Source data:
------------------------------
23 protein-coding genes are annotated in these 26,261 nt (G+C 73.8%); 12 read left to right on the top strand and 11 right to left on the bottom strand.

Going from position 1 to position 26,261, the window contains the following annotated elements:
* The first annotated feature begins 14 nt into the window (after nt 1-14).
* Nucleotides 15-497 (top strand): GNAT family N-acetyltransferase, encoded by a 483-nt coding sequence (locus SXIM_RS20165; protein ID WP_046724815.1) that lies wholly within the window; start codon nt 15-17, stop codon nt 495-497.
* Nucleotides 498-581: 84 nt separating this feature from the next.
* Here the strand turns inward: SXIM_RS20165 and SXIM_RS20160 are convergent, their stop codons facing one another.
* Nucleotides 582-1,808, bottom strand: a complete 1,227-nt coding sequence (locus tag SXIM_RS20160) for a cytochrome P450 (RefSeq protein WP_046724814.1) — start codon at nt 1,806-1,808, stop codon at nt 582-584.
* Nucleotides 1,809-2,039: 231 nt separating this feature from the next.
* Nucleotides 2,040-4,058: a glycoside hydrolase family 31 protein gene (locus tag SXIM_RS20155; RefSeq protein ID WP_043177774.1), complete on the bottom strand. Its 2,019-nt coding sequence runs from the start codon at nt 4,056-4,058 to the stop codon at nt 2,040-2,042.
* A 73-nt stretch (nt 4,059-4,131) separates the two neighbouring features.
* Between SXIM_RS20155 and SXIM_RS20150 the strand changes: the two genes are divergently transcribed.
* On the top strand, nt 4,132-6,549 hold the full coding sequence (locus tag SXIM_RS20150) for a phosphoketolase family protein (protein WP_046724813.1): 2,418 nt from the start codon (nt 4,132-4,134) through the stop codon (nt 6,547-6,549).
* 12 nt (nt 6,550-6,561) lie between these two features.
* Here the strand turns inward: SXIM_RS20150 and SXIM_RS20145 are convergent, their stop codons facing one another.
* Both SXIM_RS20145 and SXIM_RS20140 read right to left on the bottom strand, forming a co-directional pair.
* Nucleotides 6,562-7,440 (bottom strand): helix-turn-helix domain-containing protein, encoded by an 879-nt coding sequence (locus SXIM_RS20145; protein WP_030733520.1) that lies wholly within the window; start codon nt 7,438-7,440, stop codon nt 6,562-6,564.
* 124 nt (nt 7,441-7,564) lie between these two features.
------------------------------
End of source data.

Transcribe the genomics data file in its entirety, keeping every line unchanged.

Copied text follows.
23 protein-coding genes are annotated in these 26,261 nt (G+C 73.8%); 12 read left to right on the top strand and 11 right to left on the bottom strand.

Going from position 1 to position 26,261, the window contains the following annotated elements:
* The first annotated feature begins 14 nt into the window (after nt 1-14).
* Nucleotides 15-497 (top strand): GNAT family N-acetyltransferase, encoded by a 483-nt coding sequence (locus SXIM_RS20165; protein ID WP_046724815.1) that lies wholly within the window; start codon nt 15-17, stop codon nt 495-497.
* Nucleotides 498-581: 84 nt separating this feature from the next.
* Here the strand turns inward: SXIM_RS20165 and SXIM_RS20160 are convergent, their stop codons facing one another.
* Nucleotides 582-1,808, bottom strand: a complete 1,227-nt coding sequence (locus tag SXIM_RS20160) for a cytochrome P450 (RefSeq protein WP_046724814.1) — start codon at nt 1,806-1,808, stop codon at nt 582-584.
* Nucleotides 1,809-2,039: 231 nt separating this feature from the next.
* Nucleotides 2,040-4,058: a glycoside hydrolase family 31 protein gene (locus tag SXIM_RS20155; RefSeq protein ID WP_043177774.1), complete on the bottom strand. Its 2,019-nt coding sequence runs from the start codon at nt 4,056-4,058 to the stop codon at nt 2,040-2,042.
* A 73-nt stretch (nt 4,059-4,131) separates the two neighbouring features.
* Between SXIM_RS20155 and SXIM_RS20150 the strand changes: the two genes are divergently transcribed.
* On the top strand, nt 4,132-6,549 hold the full coding sequence (locus tag SXIM_RS20150) for a phosphoketolase family protein (protein WP_046724813.1): 2,418 nt from the start codon (nt 4,132-4,134) through the stop codon (nt 6,547-6,549).
* 12 nt (nt 6,550-6,561) lie between these two features.
* Here the strand turns inward: SXIM_RS20150 and SXIM_RS20145 are convergent, their stop codons facing one another.
* Both SXIM_RS20145 and SXIM_RS20140 read right to left on the bottom strand, forming a co-directional pair.
* Nucleotides 6,562-7,440 (bottom strand): helix-turn-helix domain-containing protein, encoded by an 879-nt coding sequence (locus SXIM_RS20145; protein WP_030733520.1) that lies wholly within the window; start codon nt 7,438-7,440, stop codon nt 6,562-6,564.
* 124 nt (nt 7,441-7,564) lie between these two features.